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The Night of Four Hundred Rabbits

Cover of The Night of Four Hundred Rabbits

The Night of Four Hundred Rabbits

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An unexpected "gift" has arrived for Carol Farley this Christmas: an envelope with no return address containing a newspaper clipping. Blurred but unmistakable is a photo of a man missing for years and...More
An unexpected "gift" has arrived for Carol Farley this Christmas: an envelope with no return address containing a newspaper clipping. Blurred but unmistakable is a photo of a man missing for years and...More
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Description-
  • An unexpected "gift" has arrived for Carol Farley this Christmas: an envelope with no return address containing a newspaper clipping. Blurred but unmistakable is a photo of a man missing for years and feared dead--Carol's father. It is a summons calling her to a world she has never known, to a place of ancient majesty and blood-chilling terror. Surrounded by towering pyramids on Mexico City's Walk of the Dead, a frightened yet resolute young woman searches for a perilous truth and for the beloved parent she thought was gone forever. But there are dark secrets lurking in the shadows of antiquity, a conspiracy she never imagined . . . and enemies who are determined that Carol Farley will not leave Mexico alive.

 
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  • Chapter One

    I wish some university, somewhere, offered a course in survival.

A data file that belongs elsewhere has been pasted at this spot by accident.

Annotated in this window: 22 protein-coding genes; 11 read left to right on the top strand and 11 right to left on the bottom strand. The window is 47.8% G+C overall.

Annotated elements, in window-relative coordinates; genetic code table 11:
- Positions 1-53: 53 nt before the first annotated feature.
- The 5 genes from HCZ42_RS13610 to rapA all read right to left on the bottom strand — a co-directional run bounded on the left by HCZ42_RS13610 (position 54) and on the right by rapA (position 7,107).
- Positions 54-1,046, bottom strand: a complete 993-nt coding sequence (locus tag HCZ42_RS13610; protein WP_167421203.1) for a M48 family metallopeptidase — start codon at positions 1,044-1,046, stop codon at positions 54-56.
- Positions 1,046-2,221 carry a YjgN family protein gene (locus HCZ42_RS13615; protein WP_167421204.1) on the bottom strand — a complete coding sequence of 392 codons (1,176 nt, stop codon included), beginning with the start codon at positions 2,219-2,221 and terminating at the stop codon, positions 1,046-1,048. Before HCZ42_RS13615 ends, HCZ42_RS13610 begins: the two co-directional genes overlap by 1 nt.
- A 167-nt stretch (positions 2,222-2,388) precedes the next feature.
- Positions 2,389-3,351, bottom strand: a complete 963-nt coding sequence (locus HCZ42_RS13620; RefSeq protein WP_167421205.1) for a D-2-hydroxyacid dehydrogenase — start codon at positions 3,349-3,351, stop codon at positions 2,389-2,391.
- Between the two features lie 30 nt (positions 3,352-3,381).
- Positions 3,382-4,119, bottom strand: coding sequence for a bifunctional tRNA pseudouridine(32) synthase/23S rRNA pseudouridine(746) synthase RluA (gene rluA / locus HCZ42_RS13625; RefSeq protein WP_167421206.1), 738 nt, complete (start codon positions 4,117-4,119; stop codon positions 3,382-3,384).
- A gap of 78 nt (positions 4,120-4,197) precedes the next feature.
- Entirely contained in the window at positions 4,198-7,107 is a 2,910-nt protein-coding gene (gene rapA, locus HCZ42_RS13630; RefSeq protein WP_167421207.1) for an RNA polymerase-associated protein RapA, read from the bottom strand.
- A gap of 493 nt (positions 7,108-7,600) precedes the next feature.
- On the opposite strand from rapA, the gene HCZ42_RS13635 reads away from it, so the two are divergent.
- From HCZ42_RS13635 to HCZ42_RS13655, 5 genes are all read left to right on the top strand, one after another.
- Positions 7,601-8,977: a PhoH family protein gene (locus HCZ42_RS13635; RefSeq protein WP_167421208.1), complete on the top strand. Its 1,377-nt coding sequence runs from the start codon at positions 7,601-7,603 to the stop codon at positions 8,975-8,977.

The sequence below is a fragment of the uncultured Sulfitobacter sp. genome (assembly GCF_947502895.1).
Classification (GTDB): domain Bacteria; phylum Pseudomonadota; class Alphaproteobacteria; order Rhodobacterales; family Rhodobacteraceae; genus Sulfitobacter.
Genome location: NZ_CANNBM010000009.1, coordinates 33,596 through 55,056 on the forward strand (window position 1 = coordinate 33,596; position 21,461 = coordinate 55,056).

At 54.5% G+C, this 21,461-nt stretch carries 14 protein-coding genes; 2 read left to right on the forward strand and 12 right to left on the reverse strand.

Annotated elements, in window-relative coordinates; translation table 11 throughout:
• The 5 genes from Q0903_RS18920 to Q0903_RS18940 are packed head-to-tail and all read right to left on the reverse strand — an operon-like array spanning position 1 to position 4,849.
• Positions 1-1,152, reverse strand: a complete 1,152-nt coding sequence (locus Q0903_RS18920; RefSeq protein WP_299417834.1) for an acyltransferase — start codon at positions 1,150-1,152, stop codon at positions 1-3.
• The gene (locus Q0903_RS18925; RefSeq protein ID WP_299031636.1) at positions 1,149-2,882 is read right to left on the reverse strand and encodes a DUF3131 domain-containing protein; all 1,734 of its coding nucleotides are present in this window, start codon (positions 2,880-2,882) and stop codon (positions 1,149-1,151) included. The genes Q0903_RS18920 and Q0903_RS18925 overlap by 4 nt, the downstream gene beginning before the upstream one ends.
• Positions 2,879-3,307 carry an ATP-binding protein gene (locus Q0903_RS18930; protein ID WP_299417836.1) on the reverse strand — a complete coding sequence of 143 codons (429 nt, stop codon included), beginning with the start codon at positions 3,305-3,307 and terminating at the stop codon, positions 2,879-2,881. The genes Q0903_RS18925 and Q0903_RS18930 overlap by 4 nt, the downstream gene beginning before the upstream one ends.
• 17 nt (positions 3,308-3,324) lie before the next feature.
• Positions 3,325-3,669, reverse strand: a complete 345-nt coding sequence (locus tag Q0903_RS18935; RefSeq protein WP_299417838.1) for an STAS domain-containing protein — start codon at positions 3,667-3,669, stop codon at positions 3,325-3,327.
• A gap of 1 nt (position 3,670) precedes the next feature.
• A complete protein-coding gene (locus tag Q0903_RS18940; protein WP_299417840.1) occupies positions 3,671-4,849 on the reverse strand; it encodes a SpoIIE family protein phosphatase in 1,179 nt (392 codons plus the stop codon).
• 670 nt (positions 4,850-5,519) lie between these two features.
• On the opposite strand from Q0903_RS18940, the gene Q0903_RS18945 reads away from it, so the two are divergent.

Not how to survive when your plane crashes in the jungle, or when you get lost in the woods. Not even how to survive in the jungle-cities of today. Maybe, if I'd studied karate or carried a gun, I would have managed matters more efficiently during my recent misadventures. But I don't think karate or firearms would have helped. What I needed was a course in how to understand human beings.

    There are courses in everything else. All of them lead, by some obscure chain of connection, to the acquisition of the Good Life -- a nice house in the suburbs, with a nice husband who has a nice job, and a parcel of nice kids. These days they even teach you how to produce the kids -- complete with anatomical charts and tests to find out whether or not you're frigid. If my only experience of S-E-X had come from that classroom, I might have decided it would be more fun to set up a workshop and build some nice little robots. You could program the robots to be "nice," which is more than you can do for real children.

    But there are no courses in survival.

    When you're small, you don't worry about surviving. Other people protect you from danger. They hide the bottles of bleach and the aspirin, and they won't let you ride your tricycle down the middle of the street. Eventually you realize that drinking bleach can make you dead, and so can cars, when you're in the middle of the street.